Whatever else it says about the propriety of India’s political class, the latest tranche of WikiLeaks cables now being dispensed by The Hindu newspaper contains a sobering lesson for US-India relations. The revelations about the parliamentary chicanery surrounding the 2008 civilian nuclear accord, intended to be a launching pad for a new era of bilateral dynamism, can only reinforce lingering doubts in Washington about whether India’s political institutions are even capable of acting on the ubiquitous rhetoric one now hears about taking relations to a higher plane.
It came as a shock to U.S. officials that the nuclear agreement, which garnered strong bipartisan support on Capitol Hill, provoked extraordinary melodrama on Raisina Hill. As the Washington Post noted in amazement at the time, “if New Delhi’s politicians cannot find a way to say yes to such a clearly advantageous agreement with a natural ally, the next U.S. administration no doubt will think twice before trying anything like it.” Of course, Prime Minister Manmohan Singh finally did manage to push the accord through the Indian parliament, but only after an extended and acrimonious debate. It was especially disconcerting that the debate devolved into an unprecedented parliamentary vote of confidence regarding a foreign policy issue. Singh’s narrowly-won victory was possible only through resort to some exceptional measures, including the furloughing from jail of members of parliament who had been convicted of murder and other serious crimes.
As part of the debate, the main opposition party, the Bharatiya Janata Party, accused – in rather theatrical fashion – the Congress Party and its allies of paying hefty bribes in exchange for votes. A subsequent inquiry concluded that there was insufficient evidence to support the claim. But now the WikiLeaks cables give renewed credence to the allegation. In a dispatch sent a few days before the crucial confidence vote, the U.S. Embassy in New Delhi noted that the Congress Party machine was “working overtime” to ensure victory, including assembling cash-filled war chests “lying around the house for use as pay-offs.” The cable reports that members of the Rashtriya Lok Dal, a small party based in Uttar Pradesh, had already agreed to trade their votes in exchange for $2.5 million bribes and that an unsuccessful attempt had been made to inveigle members of the Akali Dal, a small Punjab-based party. Kamal Nath, a Congress Party veteran then serving as Minister of Commerce & Industry, was described as “helping spread largesse.” According to the cable, a Congress Party insider told an Embassy official that “formerly [Nath] could only offer small planes as bribes” but “now he can pay for votes with jets.”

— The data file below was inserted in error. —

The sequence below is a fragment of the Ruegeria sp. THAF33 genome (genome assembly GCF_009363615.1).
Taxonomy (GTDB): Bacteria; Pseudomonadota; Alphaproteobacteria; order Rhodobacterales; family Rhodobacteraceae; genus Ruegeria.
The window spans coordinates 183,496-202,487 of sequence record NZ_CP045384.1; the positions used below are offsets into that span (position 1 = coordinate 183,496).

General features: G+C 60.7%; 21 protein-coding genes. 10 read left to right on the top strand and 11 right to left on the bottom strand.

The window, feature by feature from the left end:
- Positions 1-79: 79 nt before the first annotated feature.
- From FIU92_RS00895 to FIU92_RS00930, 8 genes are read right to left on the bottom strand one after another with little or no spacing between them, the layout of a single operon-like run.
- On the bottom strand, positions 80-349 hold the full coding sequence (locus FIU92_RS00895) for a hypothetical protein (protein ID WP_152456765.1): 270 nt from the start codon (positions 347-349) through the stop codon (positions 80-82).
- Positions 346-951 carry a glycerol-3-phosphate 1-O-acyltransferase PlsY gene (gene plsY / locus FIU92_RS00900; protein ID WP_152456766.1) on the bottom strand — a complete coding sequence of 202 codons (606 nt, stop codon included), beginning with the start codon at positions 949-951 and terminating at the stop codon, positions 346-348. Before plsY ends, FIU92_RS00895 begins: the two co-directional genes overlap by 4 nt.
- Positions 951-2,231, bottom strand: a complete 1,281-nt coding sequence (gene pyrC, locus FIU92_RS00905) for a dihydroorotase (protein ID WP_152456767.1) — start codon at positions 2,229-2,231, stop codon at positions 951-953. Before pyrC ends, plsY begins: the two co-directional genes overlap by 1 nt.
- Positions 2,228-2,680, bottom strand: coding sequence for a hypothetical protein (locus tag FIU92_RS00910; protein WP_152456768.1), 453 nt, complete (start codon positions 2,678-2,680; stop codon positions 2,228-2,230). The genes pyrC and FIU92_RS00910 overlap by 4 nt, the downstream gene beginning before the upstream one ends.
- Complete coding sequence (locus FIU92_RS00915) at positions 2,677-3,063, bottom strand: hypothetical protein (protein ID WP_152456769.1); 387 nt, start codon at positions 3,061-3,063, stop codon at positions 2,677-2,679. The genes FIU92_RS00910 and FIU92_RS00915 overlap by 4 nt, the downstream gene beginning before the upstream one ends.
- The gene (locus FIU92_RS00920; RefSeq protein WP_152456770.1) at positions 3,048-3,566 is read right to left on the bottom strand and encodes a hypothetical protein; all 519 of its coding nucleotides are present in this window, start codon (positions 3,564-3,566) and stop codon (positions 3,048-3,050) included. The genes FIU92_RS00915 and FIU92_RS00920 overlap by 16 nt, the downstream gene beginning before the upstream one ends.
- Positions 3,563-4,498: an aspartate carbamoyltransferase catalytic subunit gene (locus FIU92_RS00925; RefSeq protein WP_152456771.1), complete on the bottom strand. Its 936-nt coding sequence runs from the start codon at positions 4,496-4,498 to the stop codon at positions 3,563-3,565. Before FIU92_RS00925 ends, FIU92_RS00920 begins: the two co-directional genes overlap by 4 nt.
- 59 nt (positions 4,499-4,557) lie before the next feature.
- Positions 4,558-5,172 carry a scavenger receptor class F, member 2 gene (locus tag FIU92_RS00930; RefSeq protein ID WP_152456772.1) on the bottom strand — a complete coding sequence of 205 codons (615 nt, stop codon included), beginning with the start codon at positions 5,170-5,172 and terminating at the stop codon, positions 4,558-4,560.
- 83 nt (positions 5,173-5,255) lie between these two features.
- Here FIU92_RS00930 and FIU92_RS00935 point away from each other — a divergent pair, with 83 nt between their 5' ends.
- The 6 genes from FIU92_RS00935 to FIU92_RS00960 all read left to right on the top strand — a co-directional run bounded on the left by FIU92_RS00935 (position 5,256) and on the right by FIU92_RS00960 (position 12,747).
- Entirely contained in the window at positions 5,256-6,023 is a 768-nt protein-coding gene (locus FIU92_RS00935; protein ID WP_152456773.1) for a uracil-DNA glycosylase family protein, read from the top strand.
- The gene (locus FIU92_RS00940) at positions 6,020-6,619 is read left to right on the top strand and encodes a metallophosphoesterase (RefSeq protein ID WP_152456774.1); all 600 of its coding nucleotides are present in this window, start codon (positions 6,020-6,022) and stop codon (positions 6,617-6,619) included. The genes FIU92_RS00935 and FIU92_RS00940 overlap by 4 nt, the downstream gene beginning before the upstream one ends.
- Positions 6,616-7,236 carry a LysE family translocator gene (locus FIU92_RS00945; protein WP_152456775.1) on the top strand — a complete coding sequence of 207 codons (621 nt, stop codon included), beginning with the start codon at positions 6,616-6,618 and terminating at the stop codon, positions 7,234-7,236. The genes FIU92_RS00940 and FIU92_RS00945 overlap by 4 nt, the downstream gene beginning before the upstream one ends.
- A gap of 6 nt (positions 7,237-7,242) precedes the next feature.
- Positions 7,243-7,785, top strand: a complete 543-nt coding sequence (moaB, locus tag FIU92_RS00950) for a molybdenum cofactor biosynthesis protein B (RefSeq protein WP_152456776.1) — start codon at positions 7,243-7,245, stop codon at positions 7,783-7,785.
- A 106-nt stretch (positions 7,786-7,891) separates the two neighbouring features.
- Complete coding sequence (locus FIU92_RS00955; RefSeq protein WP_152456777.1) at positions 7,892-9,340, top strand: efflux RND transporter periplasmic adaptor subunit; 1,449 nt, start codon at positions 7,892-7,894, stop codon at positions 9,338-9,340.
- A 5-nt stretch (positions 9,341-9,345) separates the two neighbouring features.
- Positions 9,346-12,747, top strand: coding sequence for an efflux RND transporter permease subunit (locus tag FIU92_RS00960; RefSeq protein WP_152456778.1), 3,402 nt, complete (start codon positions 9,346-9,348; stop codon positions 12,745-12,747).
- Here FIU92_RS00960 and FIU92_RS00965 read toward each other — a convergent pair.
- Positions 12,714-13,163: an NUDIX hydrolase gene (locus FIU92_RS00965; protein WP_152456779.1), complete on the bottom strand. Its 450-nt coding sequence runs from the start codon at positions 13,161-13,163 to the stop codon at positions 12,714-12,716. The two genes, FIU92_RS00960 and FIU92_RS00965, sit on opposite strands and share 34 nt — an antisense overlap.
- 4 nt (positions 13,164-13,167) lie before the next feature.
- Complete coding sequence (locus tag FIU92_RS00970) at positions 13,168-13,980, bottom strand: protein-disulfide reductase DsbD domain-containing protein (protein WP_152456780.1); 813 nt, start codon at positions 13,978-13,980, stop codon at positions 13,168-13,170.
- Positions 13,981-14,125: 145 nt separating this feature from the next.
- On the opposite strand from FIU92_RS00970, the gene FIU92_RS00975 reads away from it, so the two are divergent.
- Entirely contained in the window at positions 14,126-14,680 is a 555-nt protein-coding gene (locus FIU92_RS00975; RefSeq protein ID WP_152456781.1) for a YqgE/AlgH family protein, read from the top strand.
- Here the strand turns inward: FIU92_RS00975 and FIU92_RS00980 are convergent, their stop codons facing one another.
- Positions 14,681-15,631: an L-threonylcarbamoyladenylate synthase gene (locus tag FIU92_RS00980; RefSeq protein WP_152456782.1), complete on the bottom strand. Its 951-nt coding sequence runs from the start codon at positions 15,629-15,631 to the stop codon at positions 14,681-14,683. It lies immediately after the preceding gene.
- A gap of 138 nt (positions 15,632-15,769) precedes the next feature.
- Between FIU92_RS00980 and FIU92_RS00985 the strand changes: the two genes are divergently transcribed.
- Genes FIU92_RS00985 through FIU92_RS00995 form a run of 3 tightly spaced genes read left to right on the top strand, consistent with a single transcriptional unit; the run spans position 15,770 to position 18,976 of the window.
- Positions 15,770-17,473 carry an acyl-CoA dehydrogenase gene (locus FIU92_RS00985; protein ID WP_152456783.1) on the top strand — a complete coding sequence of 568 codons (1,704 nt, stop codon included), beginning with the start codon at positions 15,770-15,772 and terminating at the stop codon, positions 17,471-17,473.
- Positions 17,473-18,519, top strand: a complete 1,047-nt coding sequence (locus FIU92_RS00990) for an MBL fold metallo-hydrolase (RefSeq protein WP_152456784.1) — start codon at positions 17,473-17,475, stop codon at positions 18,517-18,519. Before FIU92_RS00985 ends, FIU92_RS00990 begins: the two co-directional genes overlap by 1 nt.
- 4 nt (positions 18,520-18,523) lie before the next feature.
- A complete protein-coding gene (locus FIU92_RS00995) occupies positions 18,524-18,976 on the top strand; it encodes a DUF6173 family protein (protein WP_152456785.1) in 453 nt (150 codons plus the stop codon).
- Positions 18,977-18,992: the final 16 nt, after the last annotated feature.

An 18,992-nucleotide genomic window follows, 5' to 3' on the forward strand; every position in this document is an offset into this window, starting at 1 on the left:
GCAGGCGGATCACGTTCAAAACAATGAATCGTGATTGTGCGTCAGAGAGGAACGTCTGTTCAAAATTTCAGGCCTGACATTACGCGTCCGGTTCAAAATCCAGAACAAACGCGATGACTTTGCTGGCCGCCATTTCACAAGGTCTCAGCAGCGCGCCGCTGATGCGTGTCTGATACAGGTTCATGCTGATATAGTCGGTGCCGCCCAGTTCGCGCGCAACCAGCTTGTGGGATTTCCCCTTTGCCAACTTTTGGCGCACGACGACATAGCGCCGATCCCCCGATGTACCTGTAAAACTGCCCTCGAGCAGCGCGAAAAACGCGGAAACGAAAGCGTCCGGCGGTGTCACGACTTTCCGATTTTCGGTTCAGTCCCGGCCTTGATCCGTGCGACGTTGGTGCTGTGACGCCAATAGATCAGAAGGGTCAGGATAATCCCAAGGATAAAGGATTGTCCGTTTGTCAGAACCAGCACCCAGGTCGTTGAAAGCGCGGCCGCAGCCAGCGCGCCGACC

These are serious – albeit unverified – allegations that only add to the thickening taint of corruption now engulfing Prime Minister Singh’s government. Of course, log-rolling and intrigue are nothing new in Indian politics, and those implicated in the cables have denied their veracity. But to policymakers looking on in Washington, what must be most dismaying is that, in order to secure passage of an agreement so obviously favorable to India, the Congress Party had to engage in such extraordinary steps. Apparently, the “normal” rules of parliamentary bargaining do not apply to significant foreign policy issues involving the United States. For those, the Congress Party has to up the ante – from small planes to jet aircraft.
The WikiLeaks cables also do nothing to strengthen the BJP’s credentials for principled leadership. During the debate over the agreement, Jaswant Singh insisted that the party’s opposition was not about tawdry partisanship but rather involved solemn issues of national sovereignty and military preparedness. But the opposite now appears true. In a March 2009 conversation with the U.S. chargé d’affaires, BJP supremo L.K. Advani connected the party’s stance to “domestic political developments then at play in India” and downplayed previous declarations that a future BJP government would “reexamine” the accord.
The WikiLeaks dispatches hardly inspire confidence in New Delhi’s credibility as a serious strategic partner. Prime Minister Singh deserves kudos for the political resolve he displayed during the tumult over the nuclear agreement. But his victory was also pyrrhic, revealing just how isolated he is inside the corridors of power. And if there is any substance to the latest accusations of political shenanigans, his reputation for probity will be further dented. For their part, BJP grandees stand exposed as petty partisans rather than stalwart champions of the national interest.
There are plenty of reasons to criticize the Obama administration’s approach to bilateral relations. But the next time the Indian commentariat is tempted to indulge in the “Obama disses India” narrative, one might first inquire into New Delhi’s own capacity for far-sighted statesmanship.